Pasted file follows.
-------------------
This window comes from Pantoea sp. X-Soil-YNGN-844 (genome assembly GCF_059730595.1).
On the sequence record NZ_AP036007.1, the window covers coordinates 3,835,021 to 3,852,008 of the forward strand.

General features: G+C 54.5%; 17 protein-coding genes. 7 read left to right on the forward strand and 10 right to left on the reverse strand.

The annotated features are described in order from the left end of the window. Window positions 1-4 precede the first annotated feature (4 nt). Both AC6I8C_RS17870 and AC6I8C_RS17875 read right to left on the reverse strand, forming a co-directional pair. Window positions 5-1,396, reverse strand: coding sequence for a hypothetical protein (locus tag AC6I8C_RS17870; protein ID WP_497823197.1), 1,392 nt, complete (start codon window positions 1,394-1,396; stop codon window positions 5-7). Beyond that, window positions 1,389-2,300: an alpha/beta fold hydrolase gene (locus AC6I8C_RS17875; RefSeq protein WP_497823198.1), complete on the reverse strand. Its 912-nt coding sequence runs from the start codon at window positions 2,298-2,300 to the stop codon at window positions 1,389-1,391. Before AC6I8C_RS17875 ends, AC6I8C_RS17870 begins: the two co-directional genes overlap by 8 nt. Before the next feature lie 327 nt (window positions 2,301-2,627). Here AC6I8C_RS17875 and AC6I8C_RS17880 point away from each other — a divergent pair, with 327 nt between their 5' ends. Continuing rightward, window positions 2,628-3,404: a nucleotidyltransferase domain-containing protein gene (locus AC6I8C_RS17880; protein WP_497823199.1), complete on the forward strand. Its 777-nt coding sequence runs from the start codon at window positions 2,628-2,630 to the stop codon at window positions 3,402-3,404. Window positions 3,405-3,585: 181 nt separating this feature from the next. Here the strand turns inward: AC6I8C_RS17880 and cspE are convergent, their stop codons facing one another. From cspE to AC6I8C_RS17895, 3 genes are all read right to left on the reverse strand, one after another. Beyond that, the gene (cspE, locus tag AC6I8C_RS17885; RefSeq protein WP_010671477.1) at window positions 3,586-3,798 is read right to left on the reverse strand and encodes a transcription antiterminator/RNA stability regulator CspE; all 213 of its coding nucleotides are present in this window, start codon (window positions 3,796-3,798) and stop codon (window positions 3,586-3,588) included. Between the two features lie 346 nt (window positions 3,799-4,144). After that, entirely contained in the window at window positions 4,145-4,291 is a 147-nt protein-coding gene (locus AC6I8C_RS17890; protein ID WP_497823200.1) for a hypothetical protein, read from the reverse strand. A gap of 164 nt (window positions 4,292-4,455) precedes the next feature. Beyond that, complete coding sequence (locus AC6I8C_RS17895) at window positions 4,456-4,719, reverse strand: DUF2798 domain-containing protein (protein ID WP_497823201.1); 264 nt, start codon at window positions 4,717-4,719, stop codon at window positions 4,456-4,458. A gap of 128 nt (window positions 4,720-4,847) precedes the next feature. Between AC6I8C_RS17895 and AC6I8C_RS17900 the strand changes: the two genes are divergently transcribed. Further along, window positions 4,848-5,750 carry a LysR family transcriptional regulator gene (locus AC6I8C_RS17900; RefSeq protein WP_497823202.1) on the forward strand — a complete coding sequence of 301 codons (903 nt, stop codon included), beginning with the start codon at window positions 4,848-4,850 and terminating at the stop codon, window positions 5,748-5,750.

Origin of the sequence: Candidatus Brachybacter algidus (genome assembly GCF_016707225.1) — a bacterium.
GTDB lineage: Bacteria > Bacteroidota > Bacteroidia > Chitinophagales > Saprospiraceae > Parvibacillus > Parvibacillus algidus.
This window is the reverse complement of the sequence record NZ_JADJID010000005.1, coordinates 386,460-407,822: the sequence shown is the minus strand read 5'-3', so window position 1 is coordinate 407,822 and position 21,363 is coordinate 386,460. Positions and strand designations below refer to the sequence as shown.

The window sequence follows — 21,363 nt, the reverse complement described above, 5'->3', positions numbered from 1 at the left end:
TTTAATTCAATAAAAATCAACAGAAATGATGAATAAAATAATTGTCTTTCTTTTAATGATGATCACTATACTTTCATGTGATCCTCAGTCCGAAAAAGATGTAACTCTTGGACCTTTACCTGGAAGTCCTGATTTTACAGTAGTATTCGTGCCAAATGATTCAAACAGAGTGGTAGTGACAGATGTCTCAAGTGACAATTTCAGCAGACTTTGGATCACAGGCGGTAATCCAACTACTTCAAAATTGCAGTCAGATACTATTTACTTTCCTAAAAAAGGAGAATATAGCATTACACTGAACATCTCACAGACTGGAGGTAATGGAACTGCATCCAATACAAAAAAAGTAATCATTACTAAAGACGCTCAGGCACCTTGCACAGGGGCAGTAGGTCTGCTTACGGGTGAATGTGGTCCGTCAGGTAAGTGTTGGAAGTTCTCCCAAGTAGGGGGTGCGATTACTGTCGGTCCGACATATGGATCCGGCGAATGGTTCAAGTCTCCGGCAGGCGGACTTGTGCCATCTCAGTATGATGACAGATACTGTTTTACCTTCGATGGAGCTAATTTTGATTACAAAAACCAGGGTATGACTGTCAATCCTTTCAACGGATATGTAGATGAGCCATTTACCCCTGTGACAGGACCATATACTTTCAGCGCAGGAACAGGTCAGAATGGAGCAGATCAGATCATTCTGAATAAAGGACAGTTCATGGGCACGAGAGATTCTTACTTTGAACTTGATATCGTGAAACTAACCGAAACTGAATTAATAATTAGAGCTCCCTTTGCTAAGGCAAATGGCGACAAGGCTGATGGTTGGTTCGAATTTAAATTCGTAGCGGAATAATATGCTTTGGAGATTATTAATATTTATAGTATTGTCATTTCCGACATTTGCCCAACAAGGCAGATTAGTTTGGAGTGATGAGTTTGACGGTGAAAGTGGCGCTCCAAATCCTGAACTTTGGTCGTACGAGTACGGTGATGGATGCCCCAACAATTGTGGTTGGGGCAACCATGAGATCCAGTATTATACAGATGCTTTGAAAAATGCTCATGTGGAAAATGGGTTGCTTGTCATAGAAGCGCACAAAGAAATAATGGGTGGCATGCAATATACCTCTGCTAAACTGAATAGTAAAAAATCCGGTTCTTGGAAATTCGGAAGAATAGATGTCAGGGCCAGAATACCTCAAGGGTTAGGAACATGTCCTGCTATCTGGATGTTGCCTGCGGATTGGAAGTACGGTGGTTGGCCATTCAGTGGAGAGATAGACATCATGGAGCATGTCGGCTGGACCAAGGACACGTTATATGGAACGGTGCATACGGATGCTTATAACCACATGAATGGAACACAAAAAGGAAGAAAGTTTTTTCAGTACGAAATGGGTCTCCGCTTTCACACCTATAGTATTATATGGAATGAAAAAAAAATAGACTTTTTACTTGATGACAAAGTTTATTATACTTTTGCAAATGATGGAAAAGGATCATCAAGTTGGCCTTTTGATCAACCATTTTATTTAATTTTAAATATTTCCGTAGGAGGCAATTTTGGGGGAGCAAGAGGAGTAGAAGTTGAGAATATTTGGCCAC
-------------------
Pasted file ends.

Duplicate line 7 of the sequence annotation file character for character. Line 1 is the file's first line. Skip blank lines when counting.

This window is the reverse complement of the sequence record NZ_JADJID010000005.1, coordinates 386,460-407,822: the sequence shown is the minus strand read 5'-3', so window position 1 is coordinate 407,822 and position 21,363 is coordinate 386,460. Positions and strand designations below refer to the sequence as shown.